The Tour de France is a gruelling 3 week endurance event. This year (2015) the event will run from Saturday July 4th to Sunday July 26th, will be made up of 21 stages and will cover a total distance of 3,360 kilometres (2100 miles). The race will include many mountain passes and several mountain top finishes. Energy expenditure can be 2-4 times that of the average person and it can be a challenge to eat enough to maintain energy balance.
Losing weight rapidly during a Tour de France will mean early fatigue, loss of strength and endurance and could mean early elimination from the race. Therefore one of the daily challenges for the riders is to make sure that energy intake is adequate.
A few studies report energy intakes in stage races. As far as I am aware only one study reported energy expenditure and nutrition intake during the Tour de France (4). This was a study initiated by Professor Wim Saris from Maastricht University (Netherlands), who was the supervisor for my PhD. In a study published in 1989, they described energy intakes during the Tour de France and concluded that on some days it was difficult to stay in energy balance. This is partly because the riders spent a lot of time on the bike and there is less time to sit down and consume a very large meal. Energy intake on the bike was relatively small.
Energy expenditure was measured using the gold standard technique (which involves drinking so called doubly labelled water (DLW) and collecting urine samples) and averaged around 6000 kcal per day. This technique is the most accurate available but the water (DLW) is also extremely expensive.
The peak day during the Tour resulted in an energy expenditure of no less than 9000 kcal. Although these results are now more than 25 years old they are probably still accurate. The power outputs of riders may be slightly higher today, but the stages are also slightly shorter. So overall, differences are probably small.
Because these numbers don’t always mean a lot to people I like to convert them to a unit that makes it possible to visualise the challenge of eating 9000 kcal: 9000 kcal is the equivalent of 27 regular cheeseburgers.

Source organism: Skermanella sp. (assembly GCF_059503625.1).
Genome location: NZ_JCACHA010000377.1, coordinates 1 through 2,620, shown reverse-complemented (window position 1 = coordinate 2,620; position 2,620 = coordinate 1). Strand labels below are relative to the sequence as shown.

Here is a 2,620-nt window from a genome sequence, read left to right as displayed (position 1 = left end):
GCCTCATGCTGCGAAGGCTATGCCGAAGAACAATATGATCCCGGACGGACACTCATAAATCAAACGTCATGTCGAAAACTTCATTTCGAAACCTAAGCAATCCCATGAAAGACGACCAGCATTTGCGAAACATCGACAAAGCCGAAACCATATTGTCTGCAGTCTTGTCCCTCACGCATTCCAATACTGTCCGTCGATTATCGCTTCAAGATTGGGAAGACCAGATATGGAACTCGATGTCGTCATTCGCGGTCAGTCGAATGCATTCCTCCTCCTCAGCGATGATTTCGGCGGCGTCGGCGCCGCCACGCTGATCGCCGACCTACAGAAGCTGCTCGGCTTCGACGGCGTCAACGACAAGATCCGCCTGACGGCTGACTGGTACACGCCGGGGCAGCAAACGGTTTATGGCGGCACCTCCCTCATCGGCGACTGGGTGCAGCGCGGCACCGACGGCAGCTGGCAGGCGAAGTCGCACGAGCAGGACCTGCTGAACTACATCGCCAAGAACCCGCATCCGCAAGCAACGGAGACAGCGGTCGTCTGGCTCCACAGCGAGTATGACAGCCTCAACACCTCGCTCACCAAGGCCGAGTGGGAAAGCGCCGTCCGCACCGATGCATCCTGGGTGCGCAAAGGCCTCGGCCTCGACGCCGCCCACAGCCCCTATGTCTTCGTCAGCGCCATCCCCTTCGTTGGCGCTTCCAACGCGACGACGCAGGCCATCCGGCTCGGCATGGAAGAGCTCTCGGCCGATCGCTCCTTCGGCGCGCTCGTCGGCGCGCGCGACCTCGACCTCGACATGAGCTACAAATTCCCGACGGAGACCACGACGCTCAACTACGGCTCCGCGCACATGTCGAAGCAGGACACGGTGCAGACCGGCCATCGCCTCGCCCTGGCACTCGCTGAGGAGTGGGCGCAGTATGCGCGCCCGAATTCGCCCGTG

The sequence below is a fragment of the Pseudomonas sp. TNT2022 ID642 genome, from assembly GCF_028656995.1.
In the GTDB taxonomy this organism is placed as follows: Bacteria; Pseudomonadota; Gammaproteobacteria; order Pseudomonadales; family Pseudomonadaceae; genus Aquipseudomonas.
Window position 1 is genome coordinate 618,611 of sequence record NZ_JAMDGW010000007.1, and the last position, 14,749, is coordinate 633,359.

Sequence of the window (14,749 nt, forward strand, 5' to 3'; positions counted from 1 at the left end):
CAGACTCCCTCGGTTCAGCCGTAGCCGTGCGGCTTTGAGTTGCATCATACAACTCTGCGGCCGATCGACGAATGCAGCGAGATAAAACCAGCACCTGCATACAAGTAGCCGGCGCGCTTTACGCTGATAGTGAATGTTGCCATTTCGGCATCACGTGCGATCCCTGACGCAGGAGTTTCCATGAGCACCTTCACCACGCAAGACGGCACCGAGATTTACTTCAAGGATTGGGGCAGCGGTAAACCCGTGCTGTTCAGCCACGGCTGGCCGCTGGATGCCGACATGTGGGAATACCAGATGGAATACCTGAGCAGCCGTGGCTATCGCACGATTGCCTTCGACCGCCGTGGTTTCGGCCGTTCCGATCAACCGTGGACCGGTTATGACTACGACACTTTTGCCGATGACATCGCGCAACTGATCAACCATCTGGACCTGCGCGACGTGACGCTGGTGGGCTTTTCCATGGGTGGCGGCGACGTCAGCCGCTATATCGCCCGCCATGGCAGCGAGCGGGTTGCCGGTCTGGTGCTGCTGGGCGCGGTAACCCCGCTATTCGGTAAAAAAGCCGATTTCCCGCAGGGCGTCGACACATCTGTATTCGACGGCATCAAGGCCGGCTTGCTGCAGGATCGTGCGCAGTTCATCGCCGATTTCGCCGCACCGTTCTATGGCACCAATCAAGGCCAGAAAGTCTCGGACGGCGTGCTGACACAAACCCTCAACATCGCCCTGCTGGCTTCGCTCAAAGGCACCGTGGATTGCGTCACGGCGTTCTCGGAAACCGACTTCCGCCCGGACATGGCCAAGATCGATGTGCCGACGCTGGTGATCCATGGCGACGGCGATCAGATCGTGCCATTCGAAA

Some other studies measured energy intake during stage races. One report from a team in the Tour of Spain suggested an average energy intake of just under 6000 kcal. In this early report only 15% of energy was consumed during the race. Of course it is not easy to eat a lot during the race but it is an opportunity for riders to take energy in.
There may be a trend towards greater intake during the stages in recent years:
We performed a study at the Tour of Spain and the Dauphine Libere to study carbohydrate intake during these races and found an average intake of 64 g of carbohydrate per hour (250 kcal). It must be said though that there were quite large individual differences with some riders ingesting 29 g/h and some 107 g/h.
The most recent study also reported energy intakes around 6000 kcal during a stage race (Tour of Andalusia: 4 days 648 km(405 miles)). In this report energy intake during the stages was 26% and thus these riders did not have to eat as much post race.
Energy intake is typically 6000kcal on average during professional stage races with peaks up to 9000kcal
Energy intake during the stages is relatively small, but there may be a trend towards greater carbohydrate intake during the stages in recent years.
García-Rovés et al. Macronutrients intake of top level cyclists during continuous competition--change in the feeding pattern Int J Sports Med 19: 61-67, 1998
Pfeiffer B, Stellingwerff T, Hodgson AB, Randell R, Pöttgen K, Res P, Jeukendrup AE. Nutritional intake and gastrointestinal problems during competitive endurance events. Med Sci Sports Exerc. 2012 Feb;44(2):344-51
Sánchez-Muñoz et al Nutritional intake and anthropometric changes of professional road cyclists during a 4-day competition. Scand J Med Sci Sports. In press 2015
Saris WH, van Erp-Baart MA, Brouns F, Westerterp KR, ten Hoor F. Study on food intake and energy expenditure during extreme sustained exercise: the Tour de France. Int J Sports Med. 1989 May;10 Suppl 1:S26-31